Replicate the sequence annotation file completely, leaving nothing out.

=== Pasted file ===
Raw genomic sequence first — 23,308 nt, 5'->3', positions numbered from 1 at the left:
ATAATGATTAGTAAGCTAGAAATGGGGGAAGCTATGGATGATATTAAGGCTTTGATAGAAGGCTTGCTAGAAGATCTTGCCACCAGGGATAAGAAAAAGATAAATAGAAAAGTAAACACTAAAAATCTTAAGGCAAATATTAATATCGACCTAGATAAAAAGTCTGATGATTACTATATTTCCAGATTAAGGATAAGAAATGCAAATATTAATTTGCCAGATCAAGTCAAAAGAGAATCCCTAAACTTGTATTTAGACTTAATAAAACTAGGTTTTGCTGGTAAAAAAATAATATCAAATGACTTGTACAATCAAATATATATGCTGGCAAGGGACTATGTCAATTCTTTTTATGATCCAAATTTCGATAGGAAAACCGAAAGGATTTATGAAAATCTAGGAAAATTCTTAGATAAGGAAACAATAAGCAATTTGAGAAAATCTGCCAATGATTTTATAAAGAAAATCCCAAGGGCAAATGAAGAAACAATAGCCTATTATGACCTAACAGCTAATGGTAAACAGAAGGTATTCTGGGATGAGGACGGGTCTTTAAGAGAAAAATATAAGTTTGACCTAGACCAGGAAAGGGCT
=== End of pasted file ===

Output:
Raw genomic sequence first — 23,308 nt, 5'->3', positions numbered from 1 at the left:
ATAATGATTAGTAAGCTAGAAATGGGGGAAGCTATGGATGATATTAAGGCTTTGATAGAAGGCTTGCTAGAAGATCTTGCCACCAGGGATAAGAAAAAGATAAATAGAAAAGTAAACACTAAAAATCTTAAGGCAAATATTAATATCGACCTAGATAAAAAGTCTGATGATTACTATATTTCCAGATTAAGGATAAGAAATGCAAATATTAATTTGCCAGATCAAGTCAAAAGAGAATCCCTAAACTTGTATTTAGACTTAATAAAACTAGGTTTTGCTGGTAAAAAAATAATATCAAATGACTTGTACAATCAAATATATATGCTGGCAAGGGACTATGTCAATTCTTTTTATGATCCAAATTTCGATAGGAAAACCGAAAGGATTTATGAAAATCTAGGAAAATTCTTAGATAAGGAAACAATAAGCAATTTGAGAAAATCTGCCAATGATTTTATAAAGAAAATCCCAAGGGCAAATGAAGAAACAATAGCCTATTATGACCTAACAGCTAATGGTAAACAGAAGGTATTCTGGGATGAGGACGGGTCTTTAAGAGAAAAATATAAGTTTGACCTAGACCAGGAAAGGGCT